With busy managers who have a natural bias toward action, along with disdain for the strategic planning process (often thought of as a “navel contemplation” exercise), it’s no wonder that decisions get made to do things that conflict with what the firm’s top management really wants to do. That can waste money or cause embarrassment or create needless conflict among employees or groups of employees, and the company is unlikely to achieve its short- or long-range goals.
Here are my suggestions on how to create better, more meaningful strategies in your firm:
- Prior to strategic/business planning, get input from all of your employees, clients, customers and suppliers on what they think the organization does well, what they think the organization can improve on, and more.
- Break the planning process down into two main parts – the strategic plan and the annual
operational or business plan.
The strategic plan, at a minimum, includes your mission (why you are in business), your vision (what you are trying to become by some point in the future) and your strategies (your philosophy or approach to something the organization does).
The annual business plan includes quantifiable and measurable goals as well as very specific action items (specific tasks assigned to someone with dates to accomplish them by).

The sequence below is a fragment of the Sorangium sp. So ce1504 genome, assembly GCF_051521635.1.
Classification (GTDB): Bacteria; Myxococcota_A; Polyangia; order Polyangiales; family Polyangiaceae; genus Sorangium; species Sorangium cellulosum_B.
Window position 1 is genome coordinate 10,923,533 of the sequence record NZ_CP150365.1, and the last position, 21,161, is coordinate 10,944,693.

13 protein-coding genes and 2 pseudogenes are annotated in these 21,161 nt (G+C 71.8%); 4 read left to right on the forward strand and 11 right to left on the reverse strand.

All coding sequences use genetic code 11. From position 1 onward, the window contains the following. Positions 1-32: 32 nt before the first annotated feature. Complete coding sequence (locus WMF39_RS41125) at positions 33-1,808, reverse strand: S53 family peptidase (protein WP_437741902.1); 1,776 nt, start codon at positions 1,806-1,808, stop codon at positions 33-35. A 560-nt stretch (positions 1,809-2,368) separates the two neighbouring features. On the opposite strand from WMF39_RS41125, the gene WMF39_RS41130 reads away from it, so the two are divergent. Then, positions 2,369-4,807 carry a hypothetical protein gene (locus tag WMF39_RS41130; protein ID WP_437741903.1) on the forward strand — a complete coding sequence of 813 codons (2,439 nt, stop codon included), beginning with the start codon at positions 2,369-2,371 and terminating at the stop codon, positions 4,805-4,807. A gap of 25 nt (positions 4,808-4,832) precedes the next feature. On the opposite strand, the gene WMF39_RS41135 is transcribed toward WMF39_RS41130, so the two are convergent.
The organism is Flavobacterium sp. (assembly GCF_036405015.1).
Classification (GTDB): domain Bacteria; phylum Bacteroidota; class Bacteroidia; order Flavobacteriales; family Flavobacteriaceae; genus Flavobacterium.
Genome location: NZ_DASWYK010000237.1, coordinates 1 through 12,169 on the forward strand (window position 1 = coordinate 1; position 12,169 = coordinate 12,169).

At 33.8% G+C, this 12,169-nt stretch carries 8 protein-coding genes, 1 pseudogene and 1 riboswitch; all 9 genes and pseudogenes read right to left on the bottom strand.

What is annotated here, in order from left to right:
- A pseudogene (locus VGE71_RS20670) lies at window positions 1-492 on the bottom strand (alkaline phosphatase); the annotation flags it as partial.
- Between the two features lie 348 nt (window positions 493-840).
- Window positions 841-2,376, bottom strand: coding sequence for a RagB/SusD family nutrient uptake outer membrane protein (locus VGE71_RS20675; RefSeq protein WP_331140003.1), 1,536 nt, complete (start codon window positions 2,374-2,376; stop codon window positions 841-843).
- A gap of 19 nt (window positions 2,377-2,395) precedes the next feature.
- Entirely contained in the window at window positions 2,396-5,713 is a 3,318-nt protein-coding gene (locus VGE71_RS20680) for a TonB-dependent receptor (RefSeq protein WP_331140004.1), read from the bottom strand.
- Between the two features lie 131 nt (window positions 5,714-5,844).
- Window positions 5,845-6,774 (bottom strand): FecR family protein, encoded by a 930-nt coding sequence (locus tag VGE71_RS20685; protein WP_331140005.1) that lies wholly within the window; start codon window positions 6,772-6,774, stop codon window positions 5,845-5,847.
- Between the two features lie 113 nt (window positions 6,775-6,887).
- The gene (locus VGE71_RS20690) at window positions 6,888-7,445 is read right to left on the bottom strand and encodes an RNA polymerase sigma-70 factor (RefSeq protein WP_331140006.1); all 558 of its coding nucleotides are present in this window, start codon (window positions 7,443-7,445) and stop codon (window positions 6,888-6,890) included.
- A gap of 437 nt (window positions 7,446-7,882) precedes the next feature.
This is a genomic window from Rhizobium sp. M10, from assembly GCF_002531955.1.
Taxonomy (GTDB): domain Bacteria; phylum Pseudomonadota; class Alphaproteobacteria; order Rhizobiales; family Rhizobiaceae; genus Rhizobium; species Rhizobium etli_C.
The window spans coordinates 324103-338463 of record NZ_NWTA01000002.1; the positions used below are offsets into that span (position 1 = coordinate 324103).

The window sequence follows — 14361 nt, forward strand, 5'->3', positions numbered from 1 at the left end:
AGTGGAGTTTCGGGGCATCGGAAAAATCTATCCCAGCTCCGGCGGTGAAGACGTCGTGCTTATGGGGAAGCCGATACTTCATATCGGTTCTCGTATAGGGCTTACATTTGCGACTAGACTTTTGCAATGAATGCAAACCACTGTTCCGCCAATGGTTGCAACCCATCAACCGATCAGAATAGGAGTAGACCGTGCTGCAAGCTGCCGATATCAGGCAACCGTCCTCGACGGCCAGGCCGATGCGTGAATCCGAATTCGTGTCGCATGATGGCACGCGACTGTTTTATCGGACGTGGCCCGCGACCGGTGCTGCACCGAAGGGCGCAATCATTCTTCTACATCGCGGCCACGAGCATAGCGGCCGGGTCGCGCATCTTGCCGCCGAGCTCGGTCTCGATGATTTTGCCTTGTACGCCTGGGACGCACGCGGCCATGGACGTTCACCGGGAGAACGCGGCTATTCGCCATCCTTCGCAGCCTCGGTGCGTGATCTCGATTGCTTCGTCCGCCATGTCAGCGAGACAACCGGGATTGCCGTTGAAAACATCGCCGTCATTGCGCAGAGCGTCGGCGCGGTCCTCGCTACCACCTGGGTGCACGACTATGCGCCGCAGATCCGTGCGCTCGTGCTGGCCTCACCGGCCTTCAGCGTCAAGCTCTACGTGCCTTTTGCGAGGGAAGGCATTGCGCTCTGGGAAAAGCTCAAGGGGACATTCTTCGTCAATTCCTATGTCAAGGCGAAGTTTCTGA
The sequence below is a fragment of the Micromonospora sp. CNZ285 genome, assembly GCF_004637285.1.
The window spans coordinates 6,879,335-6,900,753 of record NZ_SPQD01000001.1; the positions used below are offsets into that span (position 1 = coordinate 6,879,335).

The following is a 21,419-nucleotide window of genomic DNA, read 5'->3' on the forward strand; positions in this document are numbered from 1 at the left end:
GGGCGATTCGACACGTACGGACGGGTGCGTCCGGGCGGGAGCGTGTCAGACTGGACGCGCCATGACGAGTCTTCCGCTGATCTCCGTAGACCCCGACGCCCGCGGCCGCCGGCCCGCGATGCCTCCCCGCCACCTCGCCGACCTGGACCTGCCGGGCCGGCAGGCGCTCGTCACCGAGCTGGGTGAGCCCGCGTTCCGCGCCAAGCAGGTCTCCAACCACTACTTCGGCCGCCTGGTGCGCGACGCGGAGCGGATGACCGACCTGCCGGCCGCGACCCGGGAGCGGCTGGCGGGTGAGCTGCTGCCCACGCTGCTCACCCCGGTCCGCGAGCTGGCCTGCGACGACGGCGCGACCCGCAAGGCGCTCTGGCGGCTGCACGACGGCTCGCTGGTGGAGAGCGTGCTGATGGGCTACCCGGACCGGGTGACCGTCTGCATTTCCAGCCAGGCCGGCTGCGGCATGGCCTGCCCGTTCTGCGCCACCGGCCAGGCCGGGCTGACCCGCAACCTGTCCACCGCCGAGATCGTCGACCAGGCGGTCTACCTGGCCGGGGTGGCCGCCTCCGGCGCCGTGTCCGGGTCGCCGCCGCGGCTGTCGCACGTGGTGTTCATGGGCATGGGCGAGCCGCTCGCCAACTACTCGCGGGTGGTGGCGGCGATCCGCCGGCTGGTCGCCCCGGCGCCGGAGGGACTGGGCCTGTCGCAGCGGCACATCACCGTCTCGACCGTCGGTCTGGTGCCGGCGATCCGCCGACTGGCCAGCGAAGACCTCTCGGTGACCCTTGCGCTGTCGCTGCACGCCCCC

- For the most part, the mission, vision and strategies should remain relatively consistent
over time. Of course, at some point, the vision may be achieved and entirely new strategies
must be created to help achieve a more ambitious vision, or to help the business remain
competitive due in a changing environment. Because the strategies are so over-arching
and impact everything, you must be careful to not radically change them too often.
For example, early in my career, I became a junior partner in an engineering firm that was based in Memphis and had strategy to focus our business in the Midsouth region where we had offices with strong local connections. Besides Memphis, we had offices in Greenwood, Mississippi; Huntsville, Alabama; and Little Rock, Arkansas.